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congressman and 5th from the state of texas exiting politics this year. last year you retired. why are you and so many of your former colleagues hanging it up? >> so i think with jim sensenbrenner, who is one of the two, he has been kind of on retirement watch, one of the second or third longest serving members of congress. >> hold on. don't we say that about members of congress all the time and they keep coming on back? >> i think that's probably true. i think in the case of bill flores maybe it's a little bit different story. i don't want to speak on behalf of bill. i did speak on committee with him. bill is a former ceo and is kind of used to being in charge. when you're in congress for a couple terms you start looking around and realize you are not as in charge as you'd like to be. >> you think none of this has to do with the president and his agenda? >> i can't speak for them. but i do think as we head into 2020 and you look at the outlook of what 2022 is you start to see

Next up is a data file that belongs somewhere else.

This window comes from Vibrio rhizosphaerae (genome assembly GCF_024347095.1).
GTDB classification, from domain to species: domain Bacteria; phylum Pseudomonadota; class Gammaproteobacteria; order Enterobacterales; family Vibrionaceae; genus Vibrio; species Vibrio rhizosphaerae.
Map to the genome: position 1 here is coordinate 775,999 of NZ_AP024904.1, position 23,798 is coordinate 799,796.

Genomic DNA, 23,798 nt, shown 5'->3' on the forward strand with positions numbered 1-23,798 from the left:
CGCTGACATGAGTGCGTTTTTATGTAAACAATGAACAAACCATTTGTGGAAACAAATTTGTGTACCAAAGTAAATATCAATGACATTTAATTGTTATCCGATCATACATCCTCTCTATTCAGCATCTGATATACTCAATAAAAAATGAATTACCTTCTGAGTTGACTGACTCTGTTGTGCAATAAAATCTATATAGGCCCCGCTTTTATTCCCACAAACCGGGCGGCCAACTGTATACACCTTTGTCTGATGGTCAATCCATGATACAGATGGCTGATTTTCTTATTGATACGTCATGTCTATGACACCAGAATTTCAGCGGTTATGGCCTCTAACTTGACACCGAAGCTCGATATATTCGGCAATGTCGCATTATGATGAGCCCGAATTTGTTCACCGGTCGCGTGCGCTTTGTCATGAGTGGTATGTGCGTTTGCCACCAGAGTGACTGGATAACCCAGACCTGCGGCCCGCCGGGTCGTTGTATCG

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a lot of reports on redistricting efforts and going into 2022. it is possible the republicans get the majority back. there are 31 democrats in trump held congressional districts. i would lean a little less softly on some of the narrative some forecasters like to prognosticate with. in the next six months if you start seeing retirements in the more competitive republican held seats i think that narrative gains more credibility. >> we'll be watching. 14. not a small number. congressman, thank you. thanks so much. coming up, markets soaring this morning after reports that chinese negotiators will be returning to washington d.c. for trade talks. my next guest says the administration is riding a rubber ducky into alligator infested waters. that's a visual. money, power, politics next. urs♪ ♪ each careful step ♪ along the byway